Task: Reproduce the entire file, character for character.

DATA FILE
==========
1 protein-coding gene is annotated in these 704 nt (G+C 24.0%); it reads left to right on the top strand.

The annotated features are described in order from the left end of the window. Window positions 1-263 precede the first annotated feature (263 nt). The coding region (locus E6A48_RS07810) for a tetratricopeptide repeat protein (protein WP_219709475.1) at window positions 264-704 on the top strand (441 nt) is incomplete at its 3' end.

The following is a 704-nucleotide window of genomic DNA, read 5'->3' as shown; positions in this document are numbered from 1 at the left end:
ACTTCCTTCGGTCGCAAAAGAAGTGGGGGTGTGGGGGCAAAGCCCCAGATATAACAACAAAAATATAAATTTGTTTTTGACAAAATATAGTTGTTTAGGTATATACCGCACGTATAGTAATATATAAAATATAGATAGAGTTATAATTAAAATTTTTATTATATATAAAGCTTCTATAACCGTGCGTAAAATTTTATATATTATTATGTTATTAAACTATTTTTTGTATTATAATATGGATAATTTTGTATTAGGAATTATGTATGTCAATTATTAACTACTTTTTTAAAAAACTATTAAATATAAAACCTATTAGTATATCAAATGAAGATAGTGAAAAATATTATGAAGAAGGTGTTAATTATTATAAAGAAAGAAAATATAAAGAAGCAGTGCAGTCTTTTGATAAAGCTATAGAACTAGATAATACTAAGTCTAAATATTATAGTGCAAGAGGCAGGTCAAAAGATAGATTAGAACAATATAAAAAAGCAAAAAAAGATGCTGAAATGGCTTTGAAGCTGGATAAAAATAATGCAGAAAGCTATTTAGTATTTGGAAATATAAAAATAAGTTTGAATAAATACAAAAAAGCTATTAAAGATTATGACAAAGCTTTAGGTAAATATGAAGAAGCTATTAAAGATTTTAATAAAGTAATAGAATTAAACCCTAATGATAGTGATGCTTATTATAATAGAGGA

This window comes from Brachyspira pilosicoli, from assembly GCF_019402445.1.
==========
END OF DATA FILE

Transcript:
1 protein-coding gene is annotated in these 704 nt (G+C 24.0%); it reads left to right on the top strand.

The annotated features are described in order from the left end of the window. Window positions 1-263 precede the first annotated feature (263 nt). The coding region (locus E6A48_RS07810) for a tetratricopeptide repeat protein (protein WP_219709475.1) at window positions 264-704 on the top strand (441 nt) is incomplete at its 3' end.

The following is a 704-nucleotide window of genomic DNA, read 5'->3' as shown; positions in this document are numbered from 1 at the left end:
ACTTCCTTCGGTCGCAAAAGAAGTGGGGGTGTGGGGGCAAAGCCCCAGATATAACAACAAAAATATAAATTTGTTTTTGACAAAATATAGTTGTTTAGGTATATACCGCACGTATAGTAATATATAAAATATAGATAGAGTTATAATTAAAATTTTTATTATATATAAAGCTTCTATAACCGTGCGTAAAATTTTATATATTATTATGTTATTAAACTATTTTTTGTATTATAATATGGATAATTTTGTATTAGGAATTATGTATGTCAATTATTAACTACTTTTTTAAAAAACTATTAAATATAAAACCTATTAGTATATCAAATGAAGATAGTGAAAAATATTATGAAGAAGGTGTTAATTATTATAAAGAAAGAAAATATAAAGAAGCAGTGCAGTCTTTTGATAAAGCTATAGAACTAGATAATACTAAGTCTAAATATTATAGTGCAAGAGGCAGGTCAAAAGATAGATTAGAACAATATAAAAAAGCAAAAAAAGATGCTGAAATGGCTTTGAAGCTGGATAAAAATAATGCAGAAAGCTATTTAGTATTTGGAAATATAAAAATAAGTTTGAATAAATACAAAAAAGCTATTAAAGATTATGACAAAGCTTTAGGTAAATATGAAGAAGCTATTAAAGATTTTAATAAAGTAATAGAATTAAACCCTAATGATAGTGATGCTTATTATAATAGAGGA

This window comes from Brachyspira pilosicoli, from assembly GCF_019402445.1.